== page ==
School funding reform bill hanging in limbo
The legislature has been in summer recess for the past couple of weeks. During that time I have taken the opportunity to visit several of our local school boards, and I plan to visit several more in the coming days and weeks. I recently met with the school boards in Rossville, Bismarck, Watseka and Iroquois West to discuss state government and the ongoing issues we face. Obviously, the biggest matter of concern was the question of school funding reform and whether schools will be able to open on time this fall.
Right now, there is a school funding reform bill, Senate Bill 1, which has passed both houses, but still needs some work. On Monday, Governor Rauner announced his attention to issue an amendatory veto of SB 1. This action would make changes to the bill which the House and Senate would need to agree to in order to make the bill law. The legislature could also override the Governor’s amendatory veto and make the bill law without his changes. It would take a majority vote to accept the Governor’s changes, and a three-fifths vote to override the veto.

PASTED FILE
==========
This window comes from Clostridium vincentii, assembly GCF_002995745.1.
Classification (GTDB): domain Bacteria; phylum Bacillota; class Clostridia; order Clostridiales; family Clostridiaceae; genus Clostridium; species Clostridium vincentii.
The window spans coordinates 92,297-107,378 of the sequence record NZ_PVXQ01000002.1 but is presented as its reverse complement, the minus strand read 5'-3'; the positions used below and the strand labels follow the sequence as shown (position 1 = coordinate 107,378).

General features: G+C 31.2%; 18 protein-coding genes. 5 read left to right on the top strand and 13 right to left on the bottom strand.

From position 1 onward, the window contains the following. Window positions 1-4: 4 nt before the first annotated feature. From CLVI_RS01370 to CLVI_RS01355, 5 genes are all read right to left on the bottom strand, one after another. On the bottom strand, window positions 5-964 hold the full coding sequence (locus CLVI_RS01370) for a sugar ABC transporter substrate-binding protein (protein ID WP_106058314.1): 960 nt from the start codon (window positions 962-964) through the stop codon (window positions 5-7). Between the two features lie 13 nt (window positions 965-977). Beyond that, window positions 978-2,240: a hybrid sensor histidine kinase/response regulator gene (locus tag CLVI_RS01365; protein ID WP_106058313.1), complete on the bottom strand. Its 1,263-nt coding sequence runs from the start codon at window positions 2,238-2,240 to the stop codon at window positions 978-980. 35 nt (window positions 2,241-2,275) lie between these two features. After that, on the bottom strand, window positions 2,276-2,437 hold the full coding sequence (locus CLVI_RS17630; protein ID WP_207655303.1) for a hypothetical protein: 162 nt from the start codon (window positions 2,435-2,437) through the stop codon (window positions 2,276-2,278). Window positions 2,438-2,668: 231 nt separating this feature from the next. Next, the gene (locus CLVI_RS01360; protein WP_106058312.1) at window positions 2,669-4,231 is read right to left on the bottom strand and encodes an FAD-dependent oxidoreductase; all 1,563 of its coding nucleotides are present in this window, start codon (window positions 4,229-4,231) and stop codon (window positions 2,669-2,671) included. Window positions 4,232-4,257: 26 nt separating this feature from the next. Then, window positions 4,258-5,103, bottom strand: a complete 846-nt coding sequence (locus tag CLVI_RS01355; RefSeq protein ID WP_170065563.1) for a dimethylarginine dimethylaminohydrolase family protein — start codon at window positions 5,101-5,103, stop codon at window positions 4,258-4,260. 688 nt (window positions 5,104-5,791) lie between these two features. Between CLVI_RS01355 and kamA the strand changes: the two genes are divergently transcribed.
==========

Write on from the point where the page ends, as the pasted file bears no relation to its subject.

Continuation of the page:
The main issue of contention is that Senate Bill 1 awards hundreds of millions of dollars to the Chicago Public Schools (CPS) to bail out its mismanaged pension system before it provides a dime to the other 851 school districts in Illinois. Two other bills; better bills in my opinion; are House Bill 4069 and Senate Bill 1124, which include reforms to the funding system very similar to those in SB 1, but do not include the CPS bailout. While SB 1 has its good points, it would be better if it left out the CPS bailout because that would make more dollars available to be distributed to our local schools through the improved formula.
The Governor proposed removing the CPS bailout from SB 1, and then enacting the new school funding formula. The amended bill, if enacted, would make sure that each and every school district in the state has equitable and adequate funding. A comparison of the funding each school district would receive under the original SB 1 versus the funding it would receive if the amended SB 1 becomes law is available on the state’s website.